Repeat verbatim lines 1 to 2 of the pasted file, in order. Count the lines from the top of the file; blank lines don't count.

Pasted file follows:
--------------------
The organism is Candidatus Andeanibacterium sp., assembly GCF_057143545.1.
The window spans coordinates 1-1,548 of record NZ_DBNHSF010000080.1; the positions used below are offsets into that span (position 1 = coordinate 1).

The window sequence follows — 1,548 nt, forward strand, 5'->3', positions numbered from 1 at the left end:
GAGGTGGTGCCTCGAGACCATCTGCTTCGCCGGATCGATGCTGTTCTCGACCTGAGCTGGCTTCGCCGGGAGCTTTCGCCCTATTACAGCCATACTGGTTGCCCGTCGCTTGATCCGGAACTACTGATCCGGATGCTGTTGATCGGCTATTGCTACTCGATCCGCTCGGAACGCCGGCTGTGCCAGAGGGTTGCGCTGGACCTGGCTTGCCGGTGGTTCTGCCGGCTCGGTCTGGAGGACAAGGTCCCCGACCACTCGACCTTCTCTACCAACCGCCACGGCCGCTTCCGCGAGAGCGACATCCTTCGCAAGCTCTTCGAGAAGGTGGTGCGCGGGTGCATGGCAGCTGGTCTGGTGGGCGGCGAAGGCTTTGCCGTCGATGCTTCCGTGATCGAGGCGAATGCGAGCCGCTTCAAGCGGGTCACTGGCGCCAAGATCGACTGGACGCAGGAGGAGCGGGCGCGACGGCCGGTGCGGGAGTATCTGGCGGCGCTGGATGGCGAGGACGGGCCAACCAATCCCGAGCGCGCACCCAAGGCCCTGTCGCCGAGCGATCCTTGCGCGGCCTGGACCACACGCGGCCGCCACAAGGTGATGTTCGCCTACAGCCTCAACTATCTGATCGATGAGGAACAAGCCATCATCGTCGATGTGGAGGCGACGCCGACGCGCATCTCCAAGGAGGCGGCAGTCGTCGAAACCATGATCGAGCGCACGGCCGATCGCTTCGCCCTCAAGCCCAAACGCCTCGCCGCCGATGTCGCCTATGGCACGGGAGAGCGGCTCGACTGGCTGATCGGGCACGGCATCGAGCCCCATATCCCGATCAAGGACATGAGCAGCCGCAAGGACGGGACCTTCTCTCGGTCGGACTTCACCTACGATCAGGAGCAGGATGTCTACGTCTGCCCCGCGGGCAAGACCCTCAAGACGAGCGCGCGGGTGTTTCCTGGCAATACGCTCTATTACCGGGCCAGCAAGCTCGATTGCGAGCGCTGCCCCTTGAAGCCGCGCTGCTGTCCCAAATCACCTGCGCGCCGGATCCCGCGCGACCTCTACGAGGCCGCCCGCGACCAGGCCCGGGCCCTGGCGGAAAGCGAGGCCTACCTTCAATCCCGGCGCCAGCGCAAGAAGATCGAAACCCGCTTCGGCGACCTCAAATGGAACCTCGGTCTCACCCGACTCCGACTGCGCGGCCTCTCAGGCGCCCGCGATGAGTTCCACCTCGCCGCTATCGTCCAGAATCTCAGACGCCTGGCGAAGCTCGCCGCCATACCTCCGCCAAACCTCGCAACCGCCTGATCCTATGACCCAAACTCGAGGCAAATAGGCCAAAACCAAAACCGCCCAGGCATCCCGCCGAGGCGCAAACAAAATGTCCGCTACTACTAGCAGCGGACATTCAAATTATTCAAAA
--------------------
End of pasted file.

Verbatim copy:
The organism is Candidatus Andeanibacterium sp., assembly GCF_057143545.1.
The window spans coordinates 1-1,548 of record NZ_DBNHSF010000080.1; the positions used below are offsets into that span (position 1 = coordinate 1).